My friend Dana is at it again. And today you are in for a treat. For the anniversary of Anne Boleyn's beheading, Dana Tuttle has put together a mini history lesson to show us how God uses imperfect people to accomplish his sovereign will. Enjoy!
I admit it! I’m obsessed! The Tudor era: Anne Boleyn, Lady Jane Grey, Anne Askew, Katherine Parr, Bloody Mary, Queen Elizabeth. They all share something in common. They were key women during the Reformation. They all play a part in the Christian history of our church, and you should know who they are.
Anne has a special soft spot for me. I’m not sure why. She loved God, The church, the cause of the Protestant reformation, and well…she had a bad reputation, wrong motives and lost her head. Sounds just like me (checking to see if my head is still there). I can relate to this gal. I would aspire to have the clean record that Lady Jane does, but that is not the case. This amazing woman resonates with me and I love her dearly. Like Anne, I have seen God use me despite my mistakes in life. As so many other men and women in scripture and history have also proved, God uses imperfect people to accomplish his sovereign will.
If you don’t have a personal love for a historical figure, you are missing out. Who is that one person that you would wish to dine with, hang out with, and ask a million questions? Who is the person in history that influenced a pivotal change in the part of history that you care most about? For me, it was Anne Boleyn.
On the anniversary of her execution, May 19th 1536, I would like to honor her as an influential Christian woman who deserves to be remembered. I could write pages about Anne, but for my purpose here I will focus on her Christian influence and a bit of interesting facts about her execution.
I can’t say that Anne was a Protestant Reformer. She was a Catholic and practiced that way up till the moment of her death. Had the circumstances been different and she had lived longer, I think that she would have fully embraced the reformist views. She was learning and growing in that direction, but mixed with wrong motives to gain her desires. Historians still argue today over whether she was Catholic or Reformed Protestant. You can safely say that she did want reform within the Catholic religion, but not to break free from it completely.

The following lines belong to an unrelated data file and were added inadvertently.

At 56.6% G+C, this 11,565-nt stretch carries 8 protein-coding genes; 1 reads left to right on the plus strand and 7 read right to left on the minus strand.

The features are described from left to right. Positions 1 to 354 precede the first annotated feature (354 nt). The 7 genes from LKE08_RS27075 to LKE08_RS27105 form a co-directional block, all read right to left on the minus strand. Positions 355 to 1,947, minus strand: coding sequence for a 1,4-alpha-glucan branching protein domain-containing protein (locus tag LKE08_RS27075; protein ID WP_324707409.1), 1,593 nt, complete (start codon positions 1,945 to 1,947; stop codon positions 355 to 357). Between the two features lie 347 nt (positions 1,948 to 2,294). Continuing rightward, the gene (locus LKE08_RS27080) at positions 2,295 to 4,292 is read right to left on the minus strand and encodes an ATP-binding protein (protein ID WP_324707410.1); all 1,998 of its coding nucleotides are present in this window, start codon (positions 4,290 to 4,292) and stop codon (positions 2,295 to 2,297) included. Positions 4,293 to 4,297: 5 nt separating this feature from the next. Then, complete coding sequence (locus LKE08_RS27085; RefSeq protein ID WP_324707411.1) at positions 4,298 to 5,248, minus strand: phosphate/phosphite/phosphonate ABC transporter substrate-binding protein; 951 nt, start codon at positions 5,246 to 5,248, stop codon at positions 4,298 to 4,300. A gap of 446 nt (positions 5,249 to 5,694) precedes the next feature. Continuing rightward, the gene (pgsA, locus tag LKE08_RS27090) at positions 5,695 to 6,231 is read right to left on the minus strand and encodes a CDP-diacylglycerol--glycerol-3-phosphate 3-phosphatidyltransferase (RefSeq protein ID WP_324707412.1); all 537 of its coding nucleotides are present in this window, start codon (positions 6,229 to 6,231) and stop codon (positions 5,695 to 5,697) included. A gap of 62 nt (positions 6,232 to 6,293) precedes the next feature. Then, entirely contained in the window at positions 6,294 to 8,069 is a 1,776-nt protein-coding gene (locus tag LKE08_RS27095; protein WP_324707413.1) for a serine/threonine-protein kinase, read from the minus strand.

The break that she did want was for King Henry VIII to be free from his marriage to Catherine of Aragon. In order to do so, he had to convince the Catholic Church that his marriage was invalid. Anne went further reaching into her personal library (as any good librarian would do) and according to Stephanie A. Mann
, recommended her copy of “William Tyndale’s book, Obedience of a Christian Man
. Tyndale argued that the monarch should have control in his land – and Henry liked Tyndale’s argument, adopted it, and proceeded, through Convocation and Parliament to gain that control.” Henry’s pursuit of Anne caused him to be excommunicated by the Pope and caused him to establish himself as the head of the Church of England.
In Anne’s defense, it was Henry who pursued her to be his mistress. She refused, especially seeing how her sister, Mary, was treated and cast aside. Knowing that her reputation and hopes of a future marriage would be jeopardized, she held out for the crown! She got the crown and would also lose the head it sat on.
One of the historians that argue for her reformist beliefs is Diana Lynn Severance in her book, Feminine Threads: Women in the Tapestry of Christian History
. There is no doubt that Anne is in the tapestry. Severance argues that “Anne was attracted to the evangelical ideas of the reformation” and interestingly, refers to her personal library as proof of that. "The books of Anne’s which survive today give evidence of her evangelical faith: a 1534 Lefevre bible in French, inscribed with Romans 5:12-18 and John 1:17; William Tyndale’s English New Testament (Anne’s copy of this banned book is now in the British Library)” (164).